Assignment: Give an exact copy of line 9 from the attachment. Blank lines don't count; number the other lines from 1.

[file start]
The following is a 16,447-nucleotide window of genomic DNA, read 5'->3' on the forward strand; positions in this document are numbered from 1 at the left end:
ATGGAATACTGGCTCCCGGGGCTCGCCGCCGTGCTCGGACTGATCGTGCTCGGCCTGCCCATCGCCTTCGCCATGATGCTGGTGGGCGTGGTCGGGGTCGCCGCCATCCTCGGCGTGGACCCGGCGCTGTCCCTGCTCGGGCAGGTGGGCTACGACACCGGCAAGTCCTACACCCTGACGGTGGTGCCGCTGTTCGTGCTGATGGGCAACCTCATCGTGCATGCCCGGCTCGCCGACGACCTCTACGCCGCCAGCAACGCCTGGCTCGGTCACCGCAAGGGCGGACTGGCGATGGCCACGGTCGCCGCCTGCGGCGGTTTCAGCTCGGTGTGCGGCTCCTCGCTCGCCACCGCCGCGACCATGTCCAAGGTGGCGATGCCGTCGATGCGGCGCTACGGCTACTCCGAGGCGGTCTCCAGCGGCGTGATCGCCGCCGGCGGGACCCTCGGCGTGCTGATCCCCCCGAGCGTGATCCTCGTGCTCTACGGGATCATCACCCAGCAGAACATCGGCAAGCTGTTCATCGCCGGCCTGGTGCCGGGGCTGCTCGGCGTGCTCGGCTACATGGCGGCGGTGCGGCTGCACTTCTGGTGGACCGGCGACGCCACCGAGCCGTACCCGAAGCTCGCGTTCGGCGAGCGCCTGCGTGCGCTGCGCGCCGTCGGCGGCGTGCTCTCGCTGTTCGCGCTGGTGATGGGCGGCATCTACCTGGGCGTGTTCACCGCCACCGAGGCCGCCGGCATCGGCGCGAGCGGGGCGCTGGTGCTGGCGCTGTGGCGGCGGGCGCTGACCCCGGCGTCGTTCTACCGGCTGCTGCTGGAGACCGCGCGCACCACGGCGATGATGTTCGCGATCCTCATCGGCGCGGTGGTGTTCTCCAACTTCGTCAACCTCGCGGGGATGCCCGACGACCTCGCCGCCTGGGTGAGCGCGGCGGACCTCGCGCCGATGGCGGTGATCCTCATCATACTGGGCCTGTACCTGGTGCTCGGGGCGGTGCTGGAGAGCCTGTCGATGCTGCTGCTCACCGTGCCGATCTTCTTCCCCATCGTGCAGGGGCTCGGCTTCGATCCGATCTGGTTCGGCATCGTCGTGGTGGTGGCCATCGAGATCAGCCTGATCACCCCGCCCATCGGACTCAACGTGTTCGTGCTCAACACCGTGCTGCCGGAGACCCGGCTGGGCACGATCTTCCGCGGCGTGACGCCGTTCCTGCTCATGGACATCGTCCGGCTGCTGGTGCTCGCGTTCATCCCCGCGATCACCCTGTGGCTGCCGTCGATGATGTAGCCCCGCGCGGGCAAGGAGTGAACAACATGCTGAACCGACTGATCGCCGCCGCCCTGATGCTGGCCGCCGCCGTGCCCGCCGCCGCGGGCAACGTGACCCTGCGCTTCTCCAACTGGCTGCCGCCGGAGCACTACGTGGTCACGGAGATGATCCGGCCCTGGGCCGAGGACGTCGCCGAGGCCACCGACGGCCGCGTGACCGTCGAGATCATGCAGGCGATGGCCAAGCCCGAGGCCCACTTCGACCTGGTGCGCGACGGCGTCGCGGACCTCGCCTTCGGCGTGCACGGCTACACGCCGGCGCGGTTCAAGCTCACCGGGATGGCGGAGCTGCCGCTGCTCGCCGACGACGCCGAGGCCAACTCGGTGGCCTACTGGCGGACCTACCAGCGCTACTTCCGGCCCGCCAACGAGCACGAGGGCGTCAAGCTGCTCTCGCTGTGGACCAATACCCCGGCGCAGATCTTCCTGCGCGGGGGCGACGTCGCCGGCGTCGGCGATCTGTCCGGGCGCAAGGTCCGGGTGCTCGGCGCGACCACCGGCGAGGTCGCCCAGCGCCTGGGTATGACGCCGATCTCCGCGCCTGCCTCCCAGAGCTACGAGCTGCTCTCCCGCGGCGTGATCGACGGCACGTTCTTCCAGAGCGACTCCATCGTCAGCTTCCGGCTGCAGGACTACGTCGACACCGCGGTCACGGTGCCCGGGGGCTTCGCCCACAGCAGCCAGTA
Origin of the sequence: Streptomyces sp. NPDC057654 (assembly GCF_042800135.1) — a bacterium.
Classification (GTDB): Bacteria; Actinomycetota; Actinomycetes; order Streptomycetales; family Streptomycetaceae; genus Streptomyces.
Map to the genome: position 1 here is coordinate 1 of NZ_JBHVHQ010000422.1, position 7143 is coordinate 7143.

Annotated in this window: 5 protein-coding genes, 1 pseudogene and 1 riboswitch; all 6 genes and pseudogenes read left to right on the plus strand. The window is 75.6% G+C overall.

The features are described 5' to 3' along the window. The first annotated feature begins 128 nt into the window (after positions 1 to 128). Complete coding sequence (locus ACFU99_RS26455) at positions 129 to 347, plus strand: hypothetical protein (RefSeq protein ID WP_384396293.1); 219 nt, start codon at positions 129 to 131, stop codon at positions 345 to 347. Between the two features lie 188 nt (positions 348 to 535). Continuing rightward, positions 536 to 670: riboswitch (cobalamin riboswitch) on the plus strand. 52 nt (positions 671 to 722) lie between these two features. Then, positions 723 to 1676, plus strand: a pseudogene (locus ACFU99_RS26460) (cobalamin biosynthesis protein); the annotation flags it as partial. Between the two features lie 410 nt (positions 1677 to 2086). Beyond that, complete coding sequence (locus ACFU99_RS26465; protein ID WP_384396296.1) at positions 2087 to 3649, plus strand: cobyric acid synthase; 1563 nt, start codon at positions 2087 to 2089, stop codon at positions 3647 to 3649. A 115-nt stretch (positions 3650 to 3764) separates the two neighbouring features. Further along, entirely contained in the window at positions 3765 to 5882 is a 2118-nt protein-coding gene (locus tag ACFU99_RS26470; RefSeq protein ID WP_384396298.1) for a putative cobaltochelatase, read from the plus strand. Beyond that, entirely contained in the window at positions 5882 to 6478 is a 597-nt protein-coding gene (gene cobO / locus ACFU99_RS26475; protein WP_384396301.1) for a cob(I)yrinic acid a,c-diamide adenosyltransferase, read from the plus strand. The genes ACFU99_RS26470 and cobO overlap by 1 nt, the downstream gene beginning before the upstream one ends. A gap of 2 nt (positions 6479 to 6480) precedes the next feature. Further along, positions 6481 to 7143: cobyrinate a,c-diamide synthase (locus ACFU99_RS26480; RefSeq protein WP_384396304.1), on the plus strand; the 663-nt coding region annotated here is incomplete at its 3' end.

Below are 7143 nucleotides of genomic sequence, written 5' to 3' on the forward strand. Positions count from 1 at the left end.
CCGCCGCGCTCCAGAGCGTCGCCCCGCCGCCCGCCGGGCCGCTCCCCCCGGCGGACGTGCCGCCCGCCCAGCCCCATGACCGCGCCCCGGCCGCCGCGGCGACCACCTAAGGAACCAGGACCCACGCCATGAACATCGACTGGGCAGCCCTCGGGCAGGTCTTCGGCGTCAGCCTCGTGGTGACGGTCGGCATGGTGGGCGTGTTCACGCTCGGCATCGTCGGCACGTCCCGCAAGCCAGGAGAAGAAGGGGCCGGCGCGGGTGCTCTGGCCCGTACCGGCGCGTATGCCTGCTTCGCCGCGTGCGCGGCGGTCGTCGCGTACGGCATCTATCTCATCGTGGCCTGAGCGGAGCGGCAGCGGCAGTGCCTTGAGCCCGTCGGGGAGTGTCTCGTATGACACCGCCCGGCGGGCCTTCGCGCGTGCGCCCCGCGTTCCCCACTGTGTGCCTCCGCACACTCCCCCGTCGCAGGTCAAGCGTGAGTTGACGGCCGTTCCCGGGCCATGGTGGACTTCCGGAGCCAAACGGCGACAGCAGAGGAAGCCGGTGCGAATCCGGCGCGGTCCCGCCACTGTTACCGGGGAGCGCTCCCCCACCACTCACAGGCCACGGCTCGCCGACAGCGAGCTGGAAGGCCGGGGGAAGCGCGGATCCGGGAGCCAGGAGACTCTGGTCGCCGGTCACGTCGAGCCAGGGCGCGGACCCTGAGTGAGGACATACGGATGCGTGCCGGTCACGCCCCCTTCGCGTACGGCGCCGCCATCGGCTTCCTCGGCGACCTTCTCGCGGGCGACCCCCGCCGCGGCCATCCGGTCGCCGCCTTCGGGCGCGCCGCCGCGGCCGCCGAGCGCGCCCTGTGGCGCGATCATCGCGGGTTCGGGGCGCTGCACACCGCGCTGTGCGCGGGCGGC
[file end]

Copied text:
CCGCCGCGCTCCAGAGCGTCGCCCCGCCGCCCGCCGGGCCGCTCCCCCCGGCGGACGTGCCGCCCGCCCAGCCCCATGACCGCGCCCCGGCCGCCGCGGCGACCACCTAAGGAACCAGGACCCACGCCATGAACATCGACTGGGCAGCCCTCGGGCAGGTCTTCGGCGTCAGCCTCGTGGTGACGGTCGGCATGGTGGGCGTGTTCACGCTCGGCATCGTCGGCACGTCCCGCAAGCCAGGAGAAGAAGGGGCCGGCGCGGGTGCTCTGGCCCGTACCGGCGCGTATGCCTGCTTCGCCGCGTGCGCGGCGGTCGTCGCGTACGGCATCTATCTCATCGTGGCCTGAGCGGAGCGGCAGCGGCAGTGCCTTGAGCCCGTCGGGGAGTGTCTCGTATGACACCGCCCGGCGGGCCTTCGCGCGTGCGCCCCGCGTTCCCCACTGTGTGCCTCCGCACACTCCCCCGTCGCAGGTCAAGCGTGAGTTGACGGCCGTTCCCGGGCCATGGTGGACTTCCGGAGCCAAACGGCGACAGCAGAGGAAGCCGGTGCGAATCCGGCGCGGTCCCGCCACTGTTACCGGGGAGCGCTCCCCCACCACTCACAGGCCACGGCTCGCCGACAGCGAGCTGGAAGGCCGGGGGAAGCGCGGATCCGGGAGCCAGGAGACTCTGGTCGCCGGTCACGTCGAGCCAGGGCGCGGACCCTGAGTGAGGACATACGGATGCGTGCCGGTCACGCCCCCTTCGCGTACGGCGCCGCCATCGGCTTCCTCGGCGACCTTCTCGCGGGCGACCCCCGCCGCGGCCATCCGGTCGCCGCCTTCGGGCGCGCCGCCGCGGCCGCCGAGCGCGCCCTGTGGCGCGATCATCGCGGGTTCGGGGCGCTGCACACCGCGCTGTGCGCGGGCGGC